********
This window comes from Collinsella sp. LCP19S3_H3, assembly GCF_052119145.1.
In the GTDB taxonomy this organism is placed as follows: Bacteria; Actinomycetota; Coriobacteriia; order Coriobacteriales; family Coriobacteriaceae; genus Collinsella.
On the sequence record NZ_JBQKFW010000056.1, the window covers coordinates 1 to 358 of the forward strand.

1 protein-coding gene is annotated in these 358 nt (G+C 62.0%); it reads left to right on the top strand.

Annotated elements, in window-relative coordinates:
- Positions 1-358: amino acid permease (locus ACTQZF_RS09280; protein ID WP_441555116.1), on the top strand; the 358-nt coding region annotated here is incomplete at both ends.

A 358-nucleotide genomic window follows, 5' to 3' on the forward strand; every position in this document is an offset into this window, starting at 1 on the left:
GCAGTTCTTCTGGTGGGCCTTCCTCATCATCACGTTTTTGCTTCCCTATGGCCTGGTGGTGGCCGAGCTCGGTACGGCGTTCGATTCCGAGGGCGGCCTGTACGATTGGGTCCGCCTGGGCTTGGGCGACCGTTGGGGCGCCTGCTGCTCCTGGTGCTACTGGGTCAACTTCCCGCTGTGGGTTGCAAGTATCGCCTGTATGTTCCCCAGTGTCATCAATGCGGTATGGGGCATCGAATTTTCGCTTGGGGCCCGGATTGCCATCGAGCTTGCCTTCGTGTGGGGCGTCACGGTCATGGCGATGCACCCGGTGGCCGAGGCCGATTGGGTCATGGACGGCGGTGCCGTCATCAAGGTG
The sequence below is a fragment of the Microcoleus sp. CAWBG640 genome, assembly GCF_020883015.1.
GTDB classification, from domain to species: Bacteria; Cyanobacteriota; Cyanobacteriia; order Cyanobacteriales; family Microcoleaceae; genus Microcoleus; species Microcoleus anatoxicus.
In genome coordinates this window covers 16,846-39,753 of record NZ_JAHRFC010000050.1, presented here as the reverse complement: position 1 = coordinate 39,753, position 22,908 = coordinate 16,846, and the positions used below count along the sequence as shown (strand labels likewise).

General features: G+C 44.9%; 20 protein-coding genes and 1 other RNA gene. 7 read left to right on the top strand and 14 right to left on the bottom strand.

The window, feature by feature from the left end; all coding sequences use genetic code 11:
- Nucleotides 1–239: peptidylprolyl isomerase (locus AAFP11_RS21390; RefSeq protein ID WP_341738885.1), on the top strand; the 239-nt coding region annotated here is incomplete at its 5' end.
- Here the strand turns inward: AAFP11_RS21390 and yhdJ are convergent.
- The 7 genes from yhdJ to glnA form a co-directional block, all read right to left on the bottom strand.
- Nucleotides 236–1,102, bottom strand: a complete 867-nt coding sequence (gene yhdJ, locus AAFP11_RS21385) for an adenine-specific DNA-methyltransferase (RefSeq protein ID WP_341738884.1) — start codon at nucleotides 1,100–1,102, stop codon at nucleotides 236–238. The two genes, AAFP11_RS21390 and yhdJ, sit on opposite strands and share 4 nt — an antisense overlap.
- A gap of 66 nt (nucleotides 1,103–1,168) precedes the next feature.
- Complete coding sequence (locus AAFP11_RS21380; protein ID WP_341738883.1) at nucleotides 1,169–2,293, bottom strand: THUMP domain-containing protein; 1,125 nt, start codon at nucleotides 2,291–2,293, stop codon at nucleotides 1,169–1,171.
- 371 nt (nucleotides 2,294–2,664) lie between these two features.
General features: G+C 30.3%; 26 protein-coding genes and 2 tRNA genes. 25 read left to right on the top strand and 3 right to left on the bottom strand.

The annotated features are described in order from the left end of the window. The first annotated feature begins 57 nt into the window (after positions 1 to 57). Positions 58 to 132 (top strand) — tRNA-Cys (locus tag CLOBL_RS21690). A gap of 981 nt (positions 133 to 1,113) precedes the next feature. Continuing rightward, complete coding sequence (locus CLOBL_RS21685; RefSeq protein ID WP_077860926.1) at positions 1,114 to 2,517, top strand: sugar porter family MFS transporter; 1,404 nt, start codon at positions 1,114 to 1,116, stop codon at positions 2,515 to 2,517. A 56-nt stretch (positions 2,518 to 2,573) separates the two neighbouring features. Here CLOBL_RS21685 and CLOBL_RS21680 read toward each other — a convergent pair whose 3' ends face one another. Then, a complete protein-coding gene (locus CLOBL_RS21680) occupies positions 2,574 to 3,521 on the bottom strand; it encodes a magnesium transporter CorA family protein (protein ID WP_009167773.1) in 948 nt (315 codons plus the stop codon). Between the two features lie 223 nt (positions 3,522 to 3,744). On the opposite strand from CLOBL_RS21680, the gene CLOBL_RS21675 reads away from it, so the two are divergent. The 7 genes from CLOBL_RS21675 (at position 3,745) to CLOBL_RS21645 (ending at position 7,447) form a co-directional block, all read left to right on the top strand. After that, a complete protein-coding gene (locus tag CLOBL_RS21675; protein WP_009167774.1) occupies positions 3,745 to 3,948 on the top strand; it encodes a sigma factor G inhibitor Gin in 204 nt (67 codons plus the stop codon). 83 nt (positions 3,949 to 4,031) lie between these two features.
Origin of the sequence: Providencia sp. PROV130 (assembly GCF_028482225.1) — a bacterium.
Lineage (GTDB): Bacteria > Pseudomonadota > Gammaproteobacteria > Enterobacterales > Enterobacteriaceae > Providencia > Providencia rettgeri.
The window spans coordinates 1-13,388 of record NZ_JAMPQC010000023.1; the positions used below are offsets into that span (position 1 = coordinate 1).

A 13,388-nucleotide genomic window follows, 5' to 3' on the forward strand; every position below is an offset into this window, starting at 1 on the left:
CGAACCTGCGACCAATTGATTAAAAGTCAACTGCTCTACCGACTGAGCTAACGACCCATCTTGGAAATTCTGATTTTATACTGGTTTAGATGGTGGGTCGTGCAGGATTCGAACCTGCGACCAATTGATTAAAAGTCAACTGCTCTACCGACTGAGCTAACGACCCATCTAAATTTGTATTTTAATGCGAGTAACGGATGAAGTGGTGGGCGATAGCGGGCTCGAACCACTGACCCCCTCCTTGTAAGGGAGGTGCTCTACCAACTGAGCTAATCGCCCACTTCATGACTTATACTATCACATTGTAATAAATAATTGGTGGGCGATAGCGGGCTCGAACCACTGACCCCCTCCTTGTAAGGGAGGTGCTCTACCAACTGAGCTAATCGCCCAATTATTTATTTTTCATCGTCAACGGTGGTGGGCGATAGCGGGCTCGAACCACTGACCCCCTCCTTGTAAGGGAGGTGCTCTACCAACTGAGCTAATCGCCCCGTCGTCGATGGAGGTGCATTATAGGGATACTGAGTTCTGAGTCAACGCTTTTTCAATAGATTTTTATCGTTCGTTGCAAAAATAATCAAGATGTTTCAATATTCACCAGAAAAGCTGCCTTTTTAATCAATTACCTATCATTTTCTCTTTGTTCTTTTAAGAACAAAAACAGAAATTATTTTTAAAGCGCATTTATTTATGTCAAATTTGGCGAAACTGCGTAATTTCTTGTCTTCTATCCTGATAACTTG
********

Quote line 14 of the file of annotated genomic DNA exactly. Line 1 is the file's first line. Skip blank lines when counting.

- Nucleotides 1–239: peptidylprolyl isomerase (locus AAFP11_RS21390; RefSeq protein ID WP_341738885.1), on the top strand; the 239-nt coding region annotated here is incomplete at its 5' end.